Earlier this summer we did a weekend trip to Bologna – just because it was one of the most reachable cities south of the Alps for us, about 7 hours by bus. One of those historical North-Italian cities that are generally pleasant to explore, Bologna is also a city that we hadn't been to already.
Before we went, we consulted a guidebook, Bologna City's website, and some other online resources and blogs – coming up with a mix of sights, exhibitions and food that sounded interesting. In the end, some of the experiences we liked most were those that we hadn't seen in any of our resources for preparing the trip, while we wouldn't have found others without the preparation (both online and offline).
So here comes the list of our top-ranked Bologna sites and activities:
No. 1: Japanese woodblock print exhibition at the Palazzo Albergati (10 points)
Searching for special exhibitions in Bologna, Natascha had come across a Japanese-themed exhibition: Giappone: storie d’amore e guerra” (Japan. Tales of love and war) at the Palazzo Albergati in Via Saragozza. We knew we wanted to see it but we hadn’t expected it to be quite as fantastic. The exhibition – mostly of woodblock prints from 19th and early 20th century – came out on top of our list of highlights. All exhibits were from a private collection, well-presented, with an interesting focus on items from Bakumatsu and Meiji periods, i.e. rather late examples of ukiyo-e woodblock printing. We just loved it.
No 2: A glass of ecological red wine in the porticoes of Oberdan Street (7 points)
The many porticoes of the Old Town were of course mentioned in all our sources – they are atmospheric and also classified as a UNESCO World Heritage site. We walked along the old streets, up and down cobbled lanes, and explored the historic quarters. Obidan Street next to the former Jewish Quarter was particularly lively and popular, and walking past we noticed Medulla Vini, a tiny organic Wine Bar where everyone was just taking their glasses outside in the portico although there were no tables or seats outside. It was a very relaxed setting, and the Sangiovese Superior was just right for a balmy night.
No 3: Cimitero della Certosa (4 points)
The enormous Certosa Graveyard was only recommended in our printed guidebook. It was not far off the way from St. Luca (see below), so we made a detour and were amazed: not only by the size of the graveyard, but by the unusual architecture with large halls and courtyards, huge mausoleums, layered urn graves rising several metres from the ground (rather similar to the Roman-era tower tombs of Palmyra / Syria). Walking the graveyard felt like exploring a solemn old monastery, with new discoveries at every corner: Huge old memorials and mausoleum buildings, war memorials, a whole row of lavishly decorated children's graves …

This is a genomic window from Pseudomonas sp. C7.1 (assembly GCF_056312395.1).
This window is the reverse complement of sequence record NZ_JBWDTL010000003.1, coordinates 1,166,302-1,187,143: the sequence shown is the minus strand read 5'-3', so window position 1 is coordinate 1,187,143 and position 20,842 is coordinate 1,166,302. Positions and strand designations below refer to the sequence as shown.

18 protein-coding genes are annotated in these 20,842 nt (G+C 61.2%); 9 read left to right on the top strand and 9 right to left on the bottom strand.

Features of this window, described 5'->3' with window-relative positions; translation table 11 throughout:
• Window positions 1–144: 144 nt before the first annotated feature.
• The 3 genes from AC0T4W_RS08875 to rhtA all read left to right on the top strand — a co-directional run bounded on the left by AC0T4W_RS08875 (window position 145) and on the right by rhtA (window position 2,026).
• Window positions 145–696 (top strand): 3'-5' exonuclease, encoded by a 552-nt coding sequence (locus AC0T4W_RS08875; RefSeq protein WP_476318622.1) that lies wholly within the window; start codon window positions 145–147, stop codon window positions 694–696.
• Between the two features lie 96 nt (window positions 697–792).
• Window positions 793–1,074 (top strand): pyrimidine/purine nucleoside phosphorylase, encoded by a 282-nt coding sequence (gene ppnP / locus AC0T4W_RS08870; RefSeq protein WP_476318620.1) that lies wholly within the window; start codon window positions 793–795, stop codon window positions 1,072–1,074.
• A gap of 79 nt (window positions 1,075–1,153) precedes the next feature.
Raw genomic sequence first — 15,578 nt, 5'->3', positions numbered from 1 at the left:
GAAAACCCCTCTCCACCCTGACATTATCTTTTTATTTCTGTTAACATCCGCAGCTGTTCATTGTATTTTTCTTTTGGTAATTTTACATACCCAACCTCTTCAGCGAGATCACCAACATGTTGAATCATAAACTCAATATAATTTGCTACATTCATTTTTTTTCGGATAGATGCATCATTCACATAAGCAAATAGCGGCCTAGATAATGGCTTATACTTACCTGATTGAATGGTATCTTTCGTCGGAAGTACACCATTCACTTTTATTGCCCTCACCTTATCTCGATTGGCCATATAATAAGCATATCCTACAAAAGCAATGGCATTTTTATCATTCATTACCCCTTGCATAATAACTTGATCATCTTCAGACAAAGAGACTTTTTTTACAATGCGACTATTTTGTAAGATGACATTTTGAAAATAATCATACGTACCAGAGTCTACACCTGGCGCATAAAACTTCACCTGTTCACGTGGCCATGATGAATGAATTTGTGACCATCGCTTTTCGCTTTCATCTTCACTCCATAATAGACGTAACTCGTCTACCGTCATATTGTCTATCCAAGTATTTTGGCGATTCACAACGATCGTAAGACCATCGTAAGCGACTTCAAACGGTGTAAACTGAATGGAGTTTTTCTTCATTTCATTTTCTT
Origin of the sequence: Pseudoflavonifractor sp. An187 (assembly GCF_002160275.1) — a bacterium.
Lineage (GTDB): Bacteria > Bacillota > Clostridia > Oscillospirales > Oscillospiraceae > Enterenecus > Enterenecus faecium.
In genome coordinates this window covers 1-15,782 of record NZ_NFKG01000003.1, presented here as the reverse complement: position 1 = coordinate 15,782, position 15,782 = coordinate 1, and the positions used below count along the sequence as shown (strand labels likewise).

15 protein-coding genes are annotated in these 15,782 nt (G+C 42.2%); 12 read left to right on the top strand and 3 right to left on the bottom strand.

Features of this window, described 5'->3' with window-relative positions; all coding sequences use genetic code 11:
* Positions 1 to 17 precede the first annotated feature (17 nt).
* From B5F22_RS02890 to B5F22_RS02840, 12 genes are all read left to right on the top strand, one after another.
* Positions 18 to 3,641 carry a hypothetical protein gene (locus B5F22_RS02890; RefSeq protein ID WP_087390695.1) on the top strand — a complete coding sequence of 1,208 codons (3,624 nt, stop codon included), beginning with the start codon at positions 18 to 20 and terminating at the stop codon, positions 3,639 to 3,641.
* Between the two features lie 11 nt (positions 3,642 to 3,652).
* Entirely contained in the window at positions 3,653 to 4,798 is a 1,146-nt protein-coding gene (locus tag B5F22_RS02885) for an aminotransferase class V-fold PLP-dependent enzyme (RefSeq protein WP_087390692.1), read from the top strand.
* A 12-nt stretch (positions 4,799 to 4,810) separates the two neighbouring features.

No 4: The Porticoes of San Luca (3 points)
No 4 on the list is one of the "must-see" attractions that everyone recommends: After all it is usually not without reason that they are popular (and on the UNESCO World Heritage tentative list). There must be very few Bologna tourists who don't walk the 4 km of porticoes leading to the church of San Luca – and rightly so, for the walkway for the yearly procession is picturesque and pleasantly shaded, it has a historic air and religious significance. As the church is situated on a hill, the walk includes quite many stairs but also affords nice views over the countryside, and sometimes there's a welcome breeze. And it is not only tourists who love the traffic-free arcades: Locals go running there, or for a walk with their dogs.
No 5: The Anatomical Theatre, the modern art exhibition “That's IT”, and ice cream at Vecchia Stalla (2 points each)
Finally, there was a mixed bunch of sights and activities that we also particularly enjoyed:
The Anatomical Theatre of the Archiginnasio is another one of Bologna's tourist highlights. Built in 1637 as a lecture room for anatomy – then a rather new and daring subject, given the church's aversion to scrutinizing human bodies – the wooden auditorium is decorated with statues of famous scholars – and with two carved representations of men without skin, in order to show the location of their muscles.
We also visited the Modern Art Museum of Bologna (Mambo) and particularly liked the special exhibition "That's IT" – with IT standing for Italy, and contributions only from young Italian artists born after 1980 who presumably grew up with a more European than Italian identity. The attendants' sliver jackets were hilarious and we especially liked Margherita Moscardini's Atlantic Wall Project.
And, of course, we found our favourite ice cream: The last day, we spotted the Cremeria la Vecchia Stalla not far from the church and monastery complex of San Stefano. An old-fashioned ice cream shop, they don't display their flavours in a glass vitrine but store them below metal lids – you have to guess at the Italian menu and select some that you can both pronounce and memorise until the crowd has swept you from the list of flavours to the cashier and on to the actual ice cream counter. We had Cioccolate extra fondente with Pistacchio Bronte, and Croccante Amarena combined with Divine, respectively, and we were very happy with it.
***All expenses for our trip to Bologna were paid and organised by ourselves and we did not receive any funding from the above mentioned links.***